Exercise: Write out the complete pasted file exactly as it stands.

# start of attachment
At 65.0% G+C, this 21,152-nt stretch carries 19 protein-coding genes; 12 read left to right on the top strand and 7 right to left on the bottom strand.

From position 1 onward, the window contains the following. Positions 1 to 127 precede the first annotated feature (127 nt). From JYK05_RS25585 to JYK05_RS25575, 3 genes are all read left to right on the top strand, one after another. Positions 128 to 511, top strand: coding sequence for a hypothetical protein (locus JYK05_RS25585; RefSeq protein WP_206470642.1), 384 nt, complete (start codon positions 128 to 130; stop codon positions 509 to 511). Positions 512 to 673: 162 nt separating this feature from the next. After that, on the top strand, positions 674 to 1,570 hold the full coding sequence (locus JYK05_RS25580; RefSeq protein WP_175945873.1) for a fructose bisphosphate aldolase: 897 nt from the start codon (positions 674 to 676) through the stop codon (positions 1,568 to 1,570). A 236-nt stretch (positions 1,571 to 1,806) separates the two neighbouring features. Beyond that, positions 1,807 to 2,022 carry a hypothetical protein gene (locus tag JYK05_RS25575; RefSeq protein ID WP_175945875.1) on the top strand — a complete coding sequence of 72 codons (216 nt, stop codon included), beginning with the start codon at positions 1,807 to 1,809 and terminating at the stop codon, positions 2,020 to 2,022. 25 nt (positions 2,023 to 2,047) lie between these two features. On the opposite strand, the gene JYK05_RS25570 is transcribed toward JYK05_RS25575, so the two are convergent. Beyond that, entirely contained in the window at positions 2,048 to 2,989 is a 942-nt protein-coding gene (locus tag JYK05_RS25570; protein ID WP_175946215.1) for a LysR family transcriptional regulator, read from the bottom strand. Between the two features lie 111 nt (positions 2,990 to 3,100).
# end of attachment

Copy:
At 65.0% G+C, this 21,152-nt stretch carries 19 protein-coding genes; 12 read left to right on the top strand and 7 right to left on the bottom strand.

From position 1 onward, the window contains the following. Positions 1 to 127 precede the first annotated feature (127 nt). From JYK05_RS25585 to JYK05_RS25575, 3 genes are all read left to right on the top strand, one after another. Positions 128 to 511, top strand: coding sequence for a hypothetical protein (locus JYK05_RS25585; RefSeq protein WP_206470642.1), 384 nt, complete (start codon positions 128 to 130; stop codon positions 509 to 511). Positions 512 to 673: 162 nt separating this feature from the next. After that, on the top strand, positions 674 to 1,570 hold the full coding sequence (locus JYK05_RS25580; RefSeq protein WP_175945873.1) for a fructose bisphosphate aldolase: 897 nt from the start codon (positions 674 to 676) through the stop codon (positions 1,568 to 1,570). A 236-nt stretch (positions 1,571 to 1,806) separates the two neighbouring features. Beyond that, positions 1,807 to 2,022 carry a hypothetical protein gene (locus tag JYK05_RS25575; RefSeq protein ID WP_175945875.1) on the top strand — a complete coding sequence of 72 codons (216 nt, stop codon included), beginning with the start codon at positions 1,807 to 1,809 and terminating at the stop codon, positions 2,020 to 2,022. 25 nt (positions 2,023 to 2,047) lie between these two features. On the opposite strand, the gene JYK05_RS25570 is transcribed toward JYK05_RS25575, so the two are convergent. Beyond that, entirely contained in the window at positions 2,048 to 2,989 is a 942-nt protein-coding gene (locus tag JYK05_RS25570; protein ID WP_175946215.1) for a LysR family transcriptional regulator, read from the bottom strand. Between the two features lie 111 nt (positions 2,990 to 3,100).